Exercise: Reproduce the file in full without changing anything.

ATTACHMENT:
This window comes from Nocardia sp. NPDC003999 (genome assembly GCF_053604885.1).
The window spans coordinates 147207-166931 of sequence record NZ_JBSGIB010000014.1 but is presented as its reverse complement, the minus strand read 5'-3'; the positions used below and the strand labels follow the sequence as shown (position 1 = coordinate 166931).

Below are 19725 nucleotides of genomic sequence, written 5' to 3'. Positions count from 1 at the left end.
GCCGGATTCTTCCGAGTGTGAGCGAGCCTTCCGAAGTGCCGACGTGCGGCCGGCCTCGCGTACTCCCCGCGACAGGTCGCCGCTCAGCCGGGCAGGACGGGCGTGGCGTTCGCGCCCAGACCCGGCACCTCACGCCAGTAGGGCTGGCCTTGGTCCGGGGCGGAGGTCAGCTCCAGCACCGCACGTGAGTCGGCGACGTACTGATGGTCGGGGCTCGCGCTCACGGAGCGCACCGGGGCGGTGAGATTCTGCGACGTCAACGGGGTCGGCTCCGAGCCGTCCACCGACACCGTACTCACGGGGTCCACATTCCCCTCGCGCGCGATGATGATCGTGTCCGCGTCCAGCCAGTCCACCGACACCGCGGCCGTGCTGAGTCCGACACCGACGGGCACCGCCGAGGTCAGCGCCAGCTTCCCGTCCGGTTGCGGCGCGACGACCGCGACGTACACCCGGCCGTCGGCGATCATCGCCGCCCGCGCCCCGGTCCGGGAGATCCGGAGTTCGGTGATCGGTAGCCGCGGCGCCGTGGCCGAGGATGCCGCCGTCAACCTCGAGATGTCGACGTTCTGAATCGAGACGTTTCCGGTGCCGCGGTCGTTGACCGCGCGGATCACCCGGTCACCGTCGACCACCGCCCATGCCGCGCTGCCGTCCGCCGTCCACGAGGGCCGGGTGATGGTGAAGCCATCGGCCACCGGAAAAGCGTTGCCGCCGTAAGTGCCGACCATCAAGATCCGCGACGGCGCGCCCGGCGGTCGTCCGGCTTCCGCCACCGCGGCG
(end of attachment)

This window comes from Nocardia sp. NPDC003999 (genome assembly GCF_053604885.1).
The window spans coordinates 147207-166931 of sequence record NZ_JBSGIB010000014.1 but is presented as its reverse complement, the minus strand read 5'-3'; the positions used below and the strand labels follow the sequence as shown (position 1 = coordinate 166931).

Below are 19725 nucleotides of genomic sequence, written 5' to 3'. Positions count from 1 at the left end.
GCCGGATTCTTCCGAGTGTGAGCGAGCCTTCCGAAGTGCCGACGTGCGGCCGGCCTCGCGTACTCCCCGCGACAGGTCGCCGCTCAGCCGGGCAGGACGGGCGTGGCGTTCGCGCCCAGACCCGGCACCTCACGCCAGTAGGGCTGGCCTTGGTCCGGGGCGGAGGTCAGCTCCAGCACCGCACGTGAGTCGGCGACGTACTGATGGTCGGGGCTCGCGCTCACGGAGCGCACCGGGGCGGTGAGATTCTGCGACGTCAACGGGGTCGGCTCCGAGCCGTCCACCGACACCGTACTCACGGGGTCCACATTCCCCTCGCGCGCGATGATGATCGTGTCCGCGTCCAGCCAGTCCACCGACACCGCGGCCGTGCTGAGTCCGACACCGACGGGCACCGCCGAGGTCAGCGCCAGCTTCCCGTCCGGTTGCGGCGCGACGACCGCGACGTACACCCGGCCGTCGGCGATCATCGCCGCCCGCGCCCCGGTCCGGGAGATCCGGAGTTCGGTGATCGGTAGCCGCGGCGCCGTGGCCGAGGATGCCGCCGTCAACCTCGAGATGTCGACGTTCTGAATCGAGACGTTTCCGGTGCCGCGGTCGTTGACCGCGCGGATCACCCGGTCACCGTCGACCACCGCCCATGCCGCGCTGCCGTCCGCCGTCCACGAGGGCCGGGTGATGGTGAAGCCATCGGCCACCGGAAAAGCGTTGCCGCCGTAAGTGCCGACCATCAAGATCCGCGACGGCGCGCCCGGCGGTCGTCCGGCTTCCGCCACCGCGGCG